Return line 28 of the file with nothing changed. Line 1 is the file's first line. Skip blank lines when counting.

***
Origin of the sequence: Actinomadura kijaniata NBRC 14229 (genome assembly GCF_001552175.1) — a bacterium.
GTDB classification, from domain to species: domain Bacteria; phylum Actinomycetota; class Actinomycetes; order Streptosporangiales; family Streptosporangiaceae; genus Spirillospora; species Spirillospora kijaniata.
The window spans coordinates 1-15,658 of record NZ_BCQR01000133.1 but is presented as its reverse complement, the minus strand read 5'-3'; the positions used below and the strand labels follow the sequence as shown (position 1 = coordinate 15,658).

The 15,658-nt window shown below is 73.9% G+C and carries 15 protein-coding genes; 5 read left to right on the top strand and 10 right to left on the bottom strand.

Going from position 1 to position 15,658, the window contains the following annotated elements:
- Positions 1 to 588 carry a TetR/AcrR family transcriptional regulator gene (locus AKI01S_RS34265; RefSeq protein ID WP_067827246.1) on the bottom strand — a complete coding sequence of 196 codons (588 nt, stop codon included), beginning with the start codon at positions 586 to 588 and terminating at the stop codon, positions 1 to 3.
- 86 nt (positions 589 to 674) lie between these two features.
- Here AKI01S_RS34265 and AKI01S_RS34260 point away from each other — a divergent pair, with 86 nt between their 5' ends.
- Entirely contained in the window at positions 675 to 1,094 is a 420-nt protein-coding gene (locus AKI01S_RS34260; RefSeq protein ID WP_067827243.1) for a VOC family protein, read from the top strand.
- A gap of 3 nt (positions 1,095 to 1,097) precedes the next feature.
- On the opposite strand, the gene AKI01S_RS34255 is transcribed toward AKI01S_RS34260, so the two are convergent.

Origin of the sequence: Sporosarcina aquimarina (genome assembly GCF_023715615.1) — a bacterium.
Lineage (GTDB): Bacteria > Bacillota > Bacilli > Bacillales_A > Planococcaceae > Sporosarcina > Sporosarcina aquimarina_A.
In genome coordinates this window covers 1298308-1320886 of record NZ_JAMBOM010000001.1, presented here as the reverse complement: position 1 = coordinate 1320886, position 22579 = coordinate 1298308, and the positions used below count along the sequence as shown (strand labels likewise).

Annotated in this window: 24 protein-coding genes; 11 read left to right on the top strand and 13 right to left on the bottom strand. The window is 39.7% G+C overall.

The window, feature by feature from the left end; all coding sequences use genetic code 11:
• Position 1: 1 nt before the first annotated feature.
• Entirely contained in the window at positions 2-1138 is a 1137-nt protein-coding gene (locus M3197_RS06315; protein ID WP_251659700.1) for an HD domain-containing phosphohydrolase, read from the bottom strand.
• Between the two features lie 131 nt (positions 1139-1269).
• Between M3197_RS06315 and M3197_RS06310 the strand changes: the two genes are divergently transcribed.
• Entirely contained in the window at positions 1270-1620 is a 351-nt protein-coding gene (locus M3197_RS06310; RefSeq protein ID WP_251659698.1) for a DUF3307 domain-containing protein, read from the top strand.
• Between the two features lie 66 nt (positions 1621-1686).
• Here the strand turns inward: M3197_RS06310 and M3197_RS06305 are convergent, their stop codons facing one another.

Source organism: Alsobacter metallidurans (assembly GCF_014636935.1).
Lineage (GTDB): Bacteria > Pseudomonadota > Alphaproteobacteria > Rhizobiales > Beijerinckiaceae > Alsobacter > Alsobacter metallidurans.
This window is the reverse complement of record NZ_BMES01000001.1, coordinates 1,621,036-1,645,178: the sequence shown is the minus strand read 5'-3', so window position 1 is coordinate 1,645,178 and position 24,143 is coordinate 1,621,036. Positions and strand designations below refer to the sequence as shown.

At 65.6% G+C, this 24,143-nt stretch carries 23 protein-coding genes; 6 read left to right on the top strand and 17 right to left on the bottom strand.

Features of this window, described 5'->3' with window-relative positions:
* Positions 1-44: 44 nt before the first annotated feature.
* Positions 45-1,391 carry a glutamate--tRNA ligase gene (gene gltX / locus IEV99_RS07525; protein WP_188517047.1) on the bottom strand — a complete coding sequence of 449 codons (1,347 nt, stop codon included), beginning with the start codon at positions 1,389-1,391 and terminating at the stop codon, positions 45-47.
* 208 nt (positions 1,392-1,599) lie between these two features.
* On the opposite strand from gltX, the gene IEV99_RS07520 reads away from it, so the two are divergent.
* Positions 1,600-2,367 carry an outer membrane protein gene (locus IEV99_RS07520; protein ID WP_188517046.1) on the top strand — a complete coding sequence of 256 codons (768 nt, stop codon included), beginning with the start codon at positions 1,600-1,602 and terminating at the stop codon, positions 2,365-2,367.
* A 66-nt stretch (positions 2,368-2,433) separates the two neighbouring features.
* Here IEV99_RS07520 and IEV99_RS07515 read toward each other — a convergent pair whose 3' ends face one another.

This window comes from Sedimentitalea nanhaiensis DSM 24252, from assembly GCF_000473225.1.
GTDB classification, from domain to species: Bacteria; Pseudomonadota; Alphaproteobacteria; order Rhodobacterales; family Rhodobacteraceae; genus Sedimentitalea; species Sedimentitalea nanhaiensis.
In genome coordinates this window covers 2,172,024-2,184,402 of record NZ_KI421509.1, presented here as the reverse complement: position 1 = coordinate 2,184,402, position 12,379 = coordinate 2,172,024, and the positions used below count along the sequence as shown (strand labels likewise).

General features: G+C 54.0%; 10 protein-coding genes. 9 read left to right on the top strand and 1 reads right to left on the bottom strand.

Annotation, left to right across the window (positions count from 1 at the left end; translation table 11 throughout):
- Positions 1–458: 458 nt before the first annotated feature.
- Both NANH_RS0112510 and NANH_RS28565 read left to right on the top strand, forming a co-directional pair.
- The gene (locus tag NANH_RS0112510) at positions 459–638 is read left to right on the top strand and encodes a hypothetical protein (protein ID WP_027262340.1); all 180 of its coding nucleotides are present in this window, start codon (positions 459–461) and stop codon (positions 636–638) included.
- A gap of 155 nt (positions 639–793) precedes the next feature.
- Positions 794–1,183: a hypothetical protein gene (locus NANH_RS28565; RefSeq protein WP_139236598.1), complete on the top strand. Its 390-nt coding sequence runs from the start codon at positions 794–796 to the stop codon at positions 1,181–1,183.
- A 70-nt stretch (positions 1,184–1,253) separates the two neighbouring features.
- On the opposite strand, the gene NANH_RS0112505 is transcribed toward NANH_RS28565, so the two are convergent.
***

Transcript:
Features of this window, described 5'->3' with window-relative positions: